The titular tiger, a solitary, philosophical fellow, is at first trapped in his cage. The zoo has been partially destroyed, and the lions have already escaped.
Two bored Marines stand guard: the dim-witted, swaggering Kev (Craig Marker) and the dominant, tougher Tom (Gabriel Marin). Both actors are convincing in increasingly complex portrayals. When Tom sticks a piece of beef jerky through the bars of the cage, the tiger — in a wry, nicely understated performance by a gray-bearded Will Marchetti — naturally enough bites his hand off.
Loose-cannon Kev shoots the tiger — who spends the rest of the play lurking about as a ghost, haunting the unnerved Kev and wondering why he still exists and whether his propensity for eating the weak is a moral failing or simply a decree of nature. All tigers, he tells us, are atheists, but he’s starting to have doubts.
Joseph, whose plays “The North Pool” and “Animals Out of Paper” have both been seen hereabouts, proves once again to be the most imaginative and unpredictable of playwrights. “Bengal Tiger” abounds with both wit and tragedy.
As the play progresses, people die and return to haunt the living in various ways, both benign and malignant.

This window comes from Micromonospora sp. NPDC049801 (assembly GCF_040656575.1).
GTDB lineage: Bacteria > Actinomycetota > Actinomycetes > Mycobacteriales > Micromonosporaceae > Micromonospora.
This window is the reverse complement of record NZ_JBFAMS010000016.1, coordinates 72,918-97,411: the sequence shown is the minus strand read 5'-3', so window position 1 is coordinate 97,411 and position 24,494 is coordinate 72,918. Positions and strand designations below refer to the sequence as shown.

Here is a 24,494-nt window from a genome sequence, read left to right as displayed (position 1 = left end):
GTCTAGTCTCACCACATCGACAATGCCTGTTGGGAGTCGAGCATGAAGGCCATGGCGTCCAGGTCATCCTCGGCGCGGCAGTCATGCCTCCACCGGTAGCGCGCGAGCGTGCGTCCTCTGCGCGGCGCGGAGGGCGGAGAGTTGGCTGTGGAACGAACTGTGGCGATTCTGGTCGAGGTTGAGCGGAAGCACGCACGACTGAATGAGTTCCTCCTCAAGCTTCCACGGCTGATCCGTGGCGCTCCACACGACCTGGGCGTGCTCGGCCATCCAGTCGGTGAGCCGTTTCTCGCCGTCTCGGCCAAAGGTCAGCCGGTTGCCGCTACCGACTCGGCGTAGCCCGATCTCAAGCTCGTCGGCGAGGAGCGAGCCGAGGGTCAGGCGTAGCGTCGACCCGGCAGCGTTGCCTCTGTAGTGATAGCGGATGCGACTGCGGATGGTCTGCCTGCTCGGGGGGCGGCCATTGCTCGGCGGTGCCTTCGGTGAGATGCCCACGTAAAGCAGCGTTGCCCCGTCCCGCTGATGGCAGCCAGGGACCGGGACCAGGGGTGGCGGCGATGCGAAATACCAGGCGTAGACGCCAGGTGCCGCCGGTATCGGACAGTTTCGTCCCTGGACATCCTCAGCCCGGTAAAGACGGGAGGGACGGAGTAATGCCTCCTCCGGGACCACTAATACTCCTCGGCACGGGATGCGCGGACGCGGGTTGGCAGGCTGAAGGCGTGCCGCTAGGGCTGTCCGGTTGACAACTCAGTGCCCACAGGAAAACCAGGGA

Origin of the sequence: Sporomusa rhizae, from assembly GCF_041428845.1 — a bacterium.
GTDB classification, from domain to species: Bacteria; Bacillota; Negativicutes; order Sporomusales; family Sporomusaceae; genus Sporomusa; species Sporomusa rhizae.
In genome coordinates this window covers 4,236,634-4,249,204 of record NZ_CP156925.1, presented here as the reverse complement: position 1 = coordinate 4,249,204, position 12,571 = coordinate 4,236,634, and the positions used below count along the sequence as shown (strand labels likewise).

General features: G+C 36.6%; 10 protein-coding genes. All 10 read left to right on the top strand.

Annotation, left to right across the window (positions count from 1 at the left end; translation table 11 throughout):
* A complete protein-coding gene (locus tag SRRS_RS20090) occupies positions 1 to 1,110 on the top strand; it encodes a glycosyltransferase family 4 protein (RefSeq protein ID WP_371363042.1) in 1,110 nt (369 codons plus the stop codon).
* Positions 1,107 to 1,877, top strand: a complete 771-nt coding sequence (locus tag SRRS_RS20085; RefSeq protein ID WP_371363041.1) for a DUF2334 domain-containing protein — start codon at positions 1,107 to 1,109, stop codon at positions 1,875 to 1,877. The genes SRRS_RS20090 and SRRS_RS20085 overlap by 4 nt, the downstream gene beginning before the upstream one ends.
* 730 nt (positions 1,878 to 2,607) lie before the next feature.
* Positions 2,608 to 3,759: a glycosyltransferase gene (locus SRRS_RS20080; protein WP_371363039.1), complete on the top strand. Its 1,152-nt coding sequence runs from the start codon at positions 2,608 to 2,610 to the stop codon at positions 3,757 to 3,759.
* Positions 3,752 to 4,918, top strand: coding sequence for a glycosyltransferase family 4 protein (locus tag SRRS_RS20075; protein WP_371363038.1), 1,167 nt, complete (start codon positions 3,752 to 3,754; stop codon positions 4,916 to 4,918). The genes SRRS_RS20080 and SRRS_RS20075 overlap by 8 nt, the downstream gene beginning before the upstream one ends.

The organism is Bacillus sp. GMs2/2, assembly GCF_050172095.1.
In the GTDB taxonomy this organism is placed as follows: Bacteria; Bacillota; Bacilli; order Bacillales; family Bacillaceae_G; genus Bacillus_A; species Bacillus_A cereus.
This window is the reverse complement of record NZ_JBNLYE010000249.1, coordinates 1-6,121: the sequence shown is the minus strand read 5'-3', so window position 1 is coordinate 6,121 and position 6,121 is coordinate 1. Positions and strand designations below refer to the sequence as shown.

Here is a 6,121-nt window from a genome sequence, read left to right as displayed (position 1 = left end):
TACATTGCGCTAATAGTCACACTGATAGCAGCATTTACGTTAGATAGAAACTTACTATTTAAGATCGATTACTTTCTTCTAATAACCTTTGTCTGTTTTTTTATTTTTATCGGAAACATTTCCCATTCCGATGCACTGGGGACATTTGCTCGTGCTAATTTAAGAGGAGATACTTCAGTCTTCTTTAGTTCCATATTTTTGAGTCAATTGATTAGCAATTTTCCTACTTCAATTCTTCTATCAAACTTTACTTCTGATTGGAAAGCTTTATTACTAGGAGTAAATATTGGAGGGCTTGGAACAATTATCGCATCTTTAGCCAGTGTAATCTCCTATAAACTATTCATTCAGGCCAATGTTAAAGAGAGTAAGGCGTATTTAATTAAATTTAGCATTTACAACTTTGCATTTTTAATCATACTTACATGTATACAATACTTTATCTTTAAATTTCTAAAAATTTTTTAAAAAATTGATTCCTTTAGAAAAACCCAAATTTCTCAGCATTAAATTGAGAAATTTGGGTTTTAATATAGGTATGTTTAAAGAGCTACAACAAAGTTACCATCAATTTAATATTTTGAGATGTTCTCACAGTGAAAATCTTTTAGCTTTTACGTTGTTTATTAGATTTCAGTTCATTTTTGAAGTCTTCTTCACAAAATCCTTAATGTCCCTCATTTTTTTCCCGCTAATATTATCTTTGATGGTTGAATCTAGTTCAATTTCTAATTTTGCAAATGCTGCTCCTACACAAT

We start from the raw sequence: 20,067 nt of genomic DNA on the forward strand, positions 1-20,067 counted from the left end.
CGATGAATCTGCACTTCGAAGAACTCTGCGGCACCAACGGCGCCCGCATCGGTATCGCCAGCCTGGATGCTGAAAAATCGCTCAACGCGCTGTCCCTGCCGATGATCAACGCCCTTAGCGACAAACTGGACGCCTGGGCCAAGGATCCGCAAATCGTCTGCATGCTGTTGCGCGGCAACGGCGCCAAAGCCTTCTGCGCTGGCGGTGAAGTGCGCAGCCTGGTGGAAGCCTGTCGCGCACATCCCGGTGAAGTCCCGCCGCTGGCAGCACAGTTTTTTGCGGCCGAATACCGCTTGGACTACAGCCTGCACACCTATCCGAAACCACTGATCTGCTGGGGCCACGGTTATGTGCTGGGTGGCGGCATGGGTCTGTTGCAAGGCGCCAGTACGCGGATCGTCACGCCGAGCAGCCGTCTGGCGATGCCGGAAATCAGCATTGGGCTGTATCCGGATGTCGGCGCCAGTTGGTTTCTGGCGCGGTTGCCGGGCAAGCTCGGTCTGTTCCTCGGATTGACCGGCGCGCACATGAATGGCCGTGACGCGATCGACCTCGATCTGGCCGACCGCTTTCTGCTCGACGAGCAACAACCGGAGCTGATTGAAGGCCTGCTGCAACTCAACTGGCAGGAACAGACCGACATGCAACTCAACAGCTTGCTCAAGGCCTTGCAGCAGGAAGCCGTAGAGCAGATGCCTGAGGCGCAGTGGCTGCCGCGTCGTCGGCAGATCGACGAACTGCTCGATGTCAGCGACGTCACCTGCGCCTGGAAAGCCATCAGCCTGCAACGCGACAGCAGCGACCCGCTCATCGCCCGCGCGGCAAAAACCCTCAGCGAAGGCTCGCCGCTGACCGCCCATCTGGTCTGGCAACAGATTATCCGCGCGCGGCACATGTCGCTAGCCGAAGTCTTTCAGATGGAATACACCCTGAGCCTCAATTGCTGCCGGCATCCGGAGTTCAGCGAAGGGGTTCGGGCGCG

“This place is lousy with ghosts,” the tiger remarks at the beginning of Act 2. And each lifelike spirit — and that includes Saddam Hussein’s murdered son (Pomme Koch) and the sister (Livia Demarchi) of erstwhile gardener-extraordinaire-turned-Arabic-translator Musa (Kuros Charney) — has a personal mission.
The existential questions that Joseph poses, and his unique, fractured perspective on the war in Iraq and how it affects both the Americans and the Iraqis, are intriguing enough.
But the way he weaves in certain symbolic elements — for example, a garden of animal-shaped topiary (suspended from the ceiling in Ben Schmidt’s design), and the gold revolver and toilet seat Tom has captured as spoils of war — enrich the play’s texture immeasurably.
Other characters — including an Iraqi prostitute (Demarchi again) and an almost faceless leper (Sarita Ocon) — also add complexity and texture to the mix, as does the intermittent dialogue in Arabic.
Bill English directs his excellent cast with great sensitivity, faltering only in that he hasn’t found an effectively dramatic way to stage the tiger’s restless meanderings. Still, the production casts a magical spell.
Bengal Tiger at the Baghdad Zoo
Presented by San Francisco Playhouse
Where: 450 Post St., S.F.
When: 7 p.m. Tuesdays-Thursdays, 8 p.m. Fridays, 2 and 8 p.m. Saturdays, 2 p.m. Sundays; closes Nov. 16
Tickets: $30 to $100
Contact: (415) 677-9596, www.sfplayhouse.org